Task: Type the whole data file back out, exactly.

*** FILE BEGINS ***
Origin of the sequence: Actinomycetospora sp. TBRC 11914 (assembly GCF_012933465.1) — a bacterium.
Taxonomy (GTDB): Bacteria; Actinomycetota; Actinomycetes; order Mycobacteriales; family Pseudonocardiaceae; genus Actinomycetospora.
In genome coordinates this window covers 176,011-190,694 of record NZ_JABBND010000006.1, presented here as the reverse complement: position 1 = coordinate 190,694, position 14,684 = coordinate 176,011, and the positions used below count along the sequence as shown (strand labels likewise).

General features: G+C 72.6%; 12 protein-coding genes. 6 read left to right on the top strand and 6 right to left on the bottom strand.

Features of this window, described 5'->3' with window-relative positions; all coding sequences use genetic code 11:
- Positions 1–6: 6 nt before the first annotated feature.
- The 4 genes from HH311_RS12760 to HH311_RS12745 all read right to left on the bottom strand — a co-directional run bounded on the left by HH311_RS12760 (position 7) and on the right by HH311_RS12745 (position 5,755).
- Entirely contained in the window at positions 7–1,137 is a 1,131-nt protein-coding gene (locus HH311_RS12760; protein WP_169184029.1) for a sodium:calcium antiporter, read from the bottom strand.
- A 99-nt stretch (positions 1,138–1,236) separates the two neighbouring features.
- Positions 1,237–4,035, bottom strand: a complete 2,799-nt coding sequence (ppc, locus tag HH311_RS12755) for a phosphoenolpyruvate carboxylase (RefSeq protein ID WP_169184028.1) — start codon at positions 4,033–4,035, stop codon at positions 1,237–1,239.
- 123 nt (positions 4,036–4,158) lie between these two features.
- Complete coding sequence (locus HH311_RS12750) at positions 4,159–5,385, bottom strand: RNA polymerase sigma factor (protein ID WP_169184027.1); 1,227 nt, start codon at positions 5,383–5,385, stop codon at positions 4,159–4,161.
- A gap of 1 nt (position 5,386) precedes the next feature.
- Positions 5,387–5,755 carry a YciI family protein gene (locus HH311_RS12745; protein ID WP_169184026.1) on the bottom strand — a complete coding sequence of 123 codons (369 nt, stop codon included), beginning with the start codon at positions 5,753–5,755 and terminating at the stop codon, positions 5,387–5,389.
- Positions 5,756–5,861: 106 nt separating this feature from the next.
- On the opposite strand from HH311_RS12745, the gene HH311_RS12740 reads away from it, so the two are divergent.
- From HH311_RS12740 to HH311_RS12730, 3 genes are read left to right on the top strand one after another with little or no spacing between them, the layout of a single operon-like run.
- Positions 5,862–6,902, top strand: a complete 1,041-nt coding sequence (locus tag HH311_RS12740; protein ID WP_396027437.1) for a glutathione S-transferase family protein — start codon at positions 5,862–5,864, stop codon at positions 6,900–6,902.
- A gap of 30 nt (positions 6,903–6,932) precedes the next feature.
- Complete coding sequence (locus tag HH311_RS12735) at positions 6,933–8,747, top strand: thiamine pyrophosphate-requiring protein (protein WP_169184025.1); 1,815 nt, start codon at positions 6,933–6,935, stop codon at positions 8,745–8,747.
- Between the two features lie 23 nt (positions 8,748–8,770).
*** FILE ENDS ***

Origin of the sequence: Actinomycetospora sp. TBRC 11914 (assembly GCF_012933465.1) — a bacterium.
Taxonomy (GTDB): Bacteria; Actinomycetota; Actinomycetes; order Mycobacteriales; family Pseudonocardiaceae; genus Actinomycetospora.
In genome coordinates this window covers 176,011-190,694 of record NZ_JABBND010000006.1, presented here as the reverse complement: position 1 = coordinate 190,694, position 14,684 = coordinate 176,011, and the positions used below count along the sequence as shown (strand labels likewise).

General features: G+C 72.6%; 12 protein-coding genes. 6 read left to right on the top strand and 6 right to left on the bottom strand.

Features of this window, described 5'->3' with window-relative positions; all coding sequences use genetic code 11:
- Positions 1–6: 6 nt before the first annotated feature.
- The 4 genes from HH311_RS12760 to HH311_RS12745 all read right to left on the bottom strand — a co-directional run bounded on the left by HH311_RS12760 (position 7) and on the right by HH311_RS12745 (position 5,755).
- Entirely contained in the window at positions 7–1,137 is a 1,131-nt protein-coding gene (locus HH311_RS12760; protein WP_169184029.1) for a sodium:calcium antiporter, read from the bottom strand.
- A 99-nt stretch (positions 1,138–1,236) separates the two neighbouring features.
- Positions 1,237–4,035, bottom strand: a complete 2,799-nt coding sequence (ppc, locus tag HH311_RS12755) for a phosphoenolpyruvate carboxylase (RefSeq protein ID WP_169184028.1) — start codon at positions 4,033–4,035, stop codon at positions 1,237–1,239.
- 123 nt (positions 4,036–4,158) lie between these two features.
- Complete coding sequence (locus HH311_RS12750) at positions 4,159–5,385, bottom strand: RNA polymerase sigma factor (protein ID WP_169184027.1); 1,227 nt, start codon at positions 5,383–5,385, stop codon at positions 4,159–4,161.
- A gap of 1 nt (position 5,386) precedes the next feature.
- Positions 5,387–5,755 carry a YciI family protein gene (locus HH311_RS12745; protein ID WP_169184026.1) on the bottom strand — a complete coding sequence of 123 codons (369 nt, stop codon included), beginning with the start codon at positions 5,753–5,755 and terminating at the stop codon, positions 5,387–5,389.
- Positions 5,756–5,861: 106 nt separating this feature from the next.
- On the opposite strand from HH311_RS12745, the gene HH311_RS12740 reads away from it, so the two are divergent.
- From HH311_RS12740 to HH311_RS12730, 3 genes are read left to right on the top strand one after another with little or no spacing between them, the layout of a single operon-like run.
- Positions 5,862–6,902, top strand: a complete 1,041-nt coding sequence (locus tag HH311_RS12740; protein ID WP_396027437.1) for a glutathione S-transferase family protein — start codon at positions 5,862–5,864, stop codon at positions 6,900–6,902.
- A gap of 30 nt (positions 6,903–6,932) precedes the next feature.
- Complete coding sequence (locus tag HH311_RS12735) at positions 6,933–8,747, top strand: thiamine pyrophosphate-requiring protein (protein WP_169184025.1); 1,815 nt, start codon at positions 6,933–6,935, stop codon at positions 8,745–8,747.
- Between the two features lie 23 nt (positions 8,748–8,770).